1. I see you’re a not-from-concentrate kind of guy, this dimension’s current me. That’s weird since I’m the opposite. I wonder what happened in either dimensions that would cause this discrepancy.

      1. I am freshly squeezed all the way.

        1. So that is what caused the oil slick!

    2. Tony|7.6.18 @ 10:48PM|#
      “We think we’re safe from fascist takeover because…”
      Fuck off, shitbag

    3. God forbid rioters who are initating violence against people, engaging in political violence get thrown in prison. That would just be fascism if you don’t let communists like Lacy MacAuley riot and try to murder people.

      1. None of the charges against these protesters was for rioting. The charges were that by helping organize protests, they were in a conspiracy with the rioters. No evidence has been presented in any of the trials to prove that. In fact, the government has been caught hiding evidence of the contrary.

    4. “We think we’re safe from fascist takeover because

      Guns. We are safe from fascist takeover because we have guns. Lots of guns. Full stop.

      1. Pretty much. That’s why the fascists in America, (Who take a page from Orwell and call themselves “anti-fascists”.) are so big on gun control.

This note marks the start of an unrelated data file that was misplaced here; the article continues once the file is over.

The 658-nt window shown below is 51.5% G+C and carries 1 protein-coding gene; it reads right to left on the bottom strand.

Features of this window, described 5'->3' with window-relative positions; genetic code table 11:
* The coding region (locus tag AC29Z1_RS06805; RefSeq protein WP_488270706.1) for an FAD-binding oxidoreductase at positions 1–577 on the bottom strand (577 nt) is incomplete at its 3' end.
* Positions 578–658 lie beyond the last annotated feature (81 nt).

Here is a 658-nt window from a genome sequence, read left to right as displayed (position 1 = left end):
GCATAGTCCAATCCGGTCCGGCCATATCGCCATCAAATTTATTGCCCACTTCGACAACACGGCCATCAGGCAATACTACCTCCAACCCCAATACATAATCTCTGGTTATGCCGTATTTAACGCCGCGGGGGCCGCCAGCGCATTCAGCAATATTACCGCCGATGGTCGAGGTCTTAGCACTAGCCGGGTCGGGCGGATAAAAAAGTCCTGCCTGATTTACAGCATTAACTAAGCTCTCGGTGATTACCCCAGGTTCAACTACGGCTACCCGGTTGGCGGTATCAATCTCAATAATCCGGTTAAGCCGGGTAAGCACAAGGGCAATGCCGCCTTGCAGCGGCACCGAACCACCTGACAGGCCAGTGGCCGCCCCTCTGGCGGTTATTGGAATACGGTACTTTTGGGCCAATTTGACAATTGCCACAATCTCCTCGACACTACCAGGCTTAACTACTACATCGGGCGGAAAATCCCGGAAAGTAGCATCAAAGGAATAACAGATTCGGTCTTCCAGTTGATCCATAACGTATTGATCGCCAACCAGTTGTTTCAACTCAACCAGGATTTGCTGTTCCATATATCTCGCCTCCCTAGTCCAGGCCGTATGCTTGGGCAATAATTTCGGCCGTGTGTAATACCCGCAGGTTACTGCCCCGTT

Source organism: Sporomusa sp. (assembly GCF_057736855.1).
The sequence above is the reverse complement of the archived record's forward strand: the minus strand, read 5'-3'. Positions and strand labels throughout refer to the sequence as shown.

11. FYI these people were rioting and violently assaulting people. it wasn’t a “protest.” Stop calling riots where people are violently assaulting others and burning things down, smashing things up and looting “protests.”

    Lacy MacAuley is a mentally ill adult child and violent antifa who got raped by her Turk boyfriend repeatedly while in Turkey and blamed it on white men.

    1. They weren’t convicted of any violent crimes.

      1. They should be but since the system is infiltrated and infested with those sympathetic to them, they can assault people at will and get off on charges due to activist judges and prosecutors who’ve turned the system into a third worldist legal system where the who/whom matters more than any facts.

        The media liars who are in on it as well are all-too-happy to call violent riots even where parts of cities burn down “mostly peaceful protests.”